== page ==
“There’s a scene in T-Rex — a documentary that follows the middleweight phenom Claressa Shields from her hometown of Flint, Mich., to the 2012 Olympic Games in London and back again — The reps from Team U.S.A. are discussing her sponsorship opportunities. Team U.S.A.’s public-relations consultant, Julie Goldsticker, looks at Shields and says: I would love for you to stop saying that you like beating people up and making them cry. Shields’s brow creases. She looks completely befuddled. I box, she says.” J. Lowe, New York Times
ESL Voices Lesson Plan for this post with Answer Key
Excerpt: Women Have Been Boxing in the Shadows for Too Long- By Jaime Lowe, The New York Times
“The paradox is clear: Shields cannot visibly enjoy fighting to succeed financially as a boxer. It’s a violent sport. If she were a man, that bloodlust, that taste for combat, would be courted. It would be used as a selling point to hype fights, as it always has. But for a woman to admit that she likes aggression, relishes controlled rage, thrives on ferocity and enjoys the feeling of gut-punches, well, that is unfathomable, or it seemed so to the Team U.S.A. reps.
They had no idea how to sell her, even after she was featured in a multimedia photo essay in The New York Times, profiled by The New Yorker, heard on NPR or highlighted in any number of other media appearances.
They could not figure out how to sell her in spite of her ready-made biopic childhood — a narrative riddled with disadvantage, abuse and sexual violence that ends in winning Olympic gold.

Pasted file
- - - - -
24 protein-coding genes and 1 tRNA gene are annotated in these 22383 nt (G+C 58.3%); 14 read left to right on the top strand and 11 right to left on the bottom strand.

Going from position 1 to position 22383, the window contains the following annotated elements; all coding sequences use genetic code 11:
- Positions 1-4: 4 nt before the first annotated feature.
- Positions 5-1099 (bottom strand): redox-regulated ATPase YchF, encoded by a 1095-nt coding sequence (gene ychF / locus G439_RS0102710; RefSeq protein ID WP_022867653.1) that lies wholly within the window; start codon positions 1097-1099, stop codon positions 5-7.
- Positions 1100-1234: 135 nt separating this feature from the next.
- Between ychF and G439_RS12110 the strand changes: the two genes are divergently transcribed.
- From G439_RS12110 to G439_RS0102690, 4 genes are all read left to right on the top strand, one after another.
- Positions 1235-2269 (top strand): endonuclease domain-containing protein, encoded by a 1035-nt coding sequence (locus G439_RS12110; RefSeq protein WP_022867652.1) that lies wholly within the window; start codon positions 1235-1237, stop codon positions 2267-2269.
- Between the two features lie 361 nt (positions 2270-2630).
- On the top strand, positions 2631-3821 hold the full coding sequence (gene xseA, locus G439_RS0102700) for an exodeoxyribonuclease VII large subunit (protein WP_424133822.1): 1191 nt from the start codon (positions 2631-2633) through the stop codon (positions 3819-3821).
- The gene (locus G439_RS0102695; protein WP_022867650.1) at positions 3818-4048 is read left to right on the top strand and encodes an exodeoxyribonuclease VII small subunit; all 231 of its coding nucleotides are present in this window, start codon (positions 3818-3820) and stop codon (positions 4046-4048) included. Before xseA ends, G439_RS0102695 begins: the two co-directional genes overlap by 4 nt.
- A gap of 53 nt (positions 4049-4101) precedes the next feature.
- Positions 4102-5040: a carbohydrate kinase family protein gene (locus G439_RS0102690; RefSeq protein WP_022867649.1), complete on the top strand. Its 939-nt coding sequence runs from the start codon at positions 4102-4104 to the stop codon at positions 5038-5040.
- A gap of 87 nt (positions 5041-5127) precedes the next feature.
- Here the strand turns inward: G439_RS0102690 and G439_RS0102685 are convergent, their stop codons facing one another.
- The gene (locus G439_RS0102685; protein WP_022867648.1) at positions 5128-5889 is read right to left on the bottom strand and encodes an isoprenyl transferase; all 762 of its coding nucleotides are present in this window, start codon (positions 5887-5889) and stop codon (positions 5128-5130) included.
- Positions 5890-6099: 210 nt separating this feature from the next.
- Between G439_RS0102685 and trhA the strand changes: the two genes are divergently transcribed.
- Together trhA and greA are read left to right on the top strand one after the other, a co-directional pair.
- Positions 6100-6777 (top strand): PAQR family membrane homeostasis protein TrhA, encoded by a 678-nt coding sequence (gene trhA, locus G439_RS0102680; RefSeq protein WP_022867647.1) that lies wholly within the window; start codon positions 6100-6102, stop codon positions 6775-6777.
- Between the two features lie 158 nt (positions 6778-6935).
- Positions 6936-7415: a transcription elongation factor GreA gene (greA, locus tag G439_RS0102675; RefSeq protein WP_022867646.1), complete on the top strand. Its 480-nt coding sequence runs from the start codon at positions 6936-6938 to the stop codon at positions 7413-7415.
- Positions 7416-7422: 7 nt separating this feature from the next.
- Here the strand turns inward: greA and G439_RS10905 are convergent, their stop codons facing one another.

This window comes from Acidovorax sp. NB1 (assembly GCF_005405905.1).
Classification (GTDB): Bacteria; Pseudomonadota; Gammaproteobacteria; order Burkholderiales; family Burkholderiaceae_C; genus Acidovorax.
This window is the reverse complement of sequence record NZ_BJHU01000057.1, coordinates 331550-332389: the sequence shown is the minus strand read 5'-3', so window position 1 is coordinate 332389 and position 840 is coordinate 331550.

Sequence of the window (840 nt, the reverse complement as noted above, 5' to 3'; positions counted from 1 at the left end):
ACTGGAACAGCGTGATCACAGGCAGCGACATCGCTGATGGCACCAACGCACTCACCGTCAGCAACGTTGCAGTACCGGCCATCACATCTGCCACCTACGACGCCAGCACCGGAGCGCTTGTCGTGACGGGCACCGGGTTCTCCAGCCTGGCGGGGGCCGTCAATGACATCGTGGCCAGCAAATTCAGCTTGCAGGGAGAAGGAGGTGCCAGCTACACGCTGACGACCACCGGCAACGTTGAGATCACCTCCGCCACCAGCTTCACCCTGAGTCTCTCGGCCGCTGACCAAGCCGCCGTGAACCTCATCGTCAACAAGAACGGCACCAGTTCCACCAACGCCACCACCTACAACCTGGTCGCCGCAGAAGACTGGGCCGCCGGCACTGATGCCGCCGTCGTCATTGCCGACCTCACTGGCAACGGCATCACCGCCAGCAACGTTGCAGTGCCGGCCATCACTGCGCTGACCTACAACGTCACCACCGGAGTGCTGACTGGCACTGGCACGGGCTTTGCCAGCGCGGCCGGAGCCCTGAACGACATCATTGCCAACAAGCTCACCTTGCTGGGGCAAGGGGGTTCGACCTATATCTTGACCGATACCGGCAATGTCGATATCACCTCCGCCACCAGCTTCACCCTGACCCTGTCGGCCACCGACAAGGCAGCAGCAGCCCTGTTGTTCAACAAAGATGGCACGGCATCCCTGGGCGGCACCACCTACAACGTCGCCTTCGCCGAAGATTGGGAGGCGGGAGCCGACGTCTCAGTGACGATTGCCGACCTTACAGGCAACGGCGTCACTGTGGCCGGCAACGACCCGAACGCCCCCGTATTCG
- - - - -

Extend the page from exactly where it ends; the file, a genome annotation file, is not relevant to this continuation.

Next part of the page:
Just before Shields left for Rio, where she will compete again as a middleweight boxer, she told me: “People say the way I talk about boxing is too mean and too tough, but I do enjoy hitting people, or I wouldn’t be a boxer. I’m not gonna pretend that isn’t part of it or part of me.”
Shields went on to talk about something a lot of professional female boxers have mentioned before: that there isn’t support for women’s boxing on a professional level. Boxing’s biggest broadcasters — HBO and Showtime — have been reluctant to feature women’s fight cards.”
NOTE: Lessons can also be used with native English speakers.
Level: Intermediate – Advanced
Language Skills: Reading, writing, and speaking. Vocabulary and grammar activities are included.
Time: Approximately 2 hours.
Materials: Student handout (from this lesson) and access to news article.
Objective: Students will read and discuss the article with a focus on improving reading comprehension and learning new vocabulary. At the end of the lesson students will express their personal views on the topic through group work and writing.
I. Pre-Reading Activities
Stimulating background knowledge: Brainstorming
Directions: Place students in groups, ask students to think about what they already know about the topic. Next, have students look at the picture(s) in the text and generate ideas or words that may be connected to the article. Debrief as a class and list these ideas on the board. Students can use a brainstorming chart for assistance.
Directions: Students are to infer the meanings of the words in bold taken from the article. They may use a dictionary, thesaurus, and Word Chart for assistance.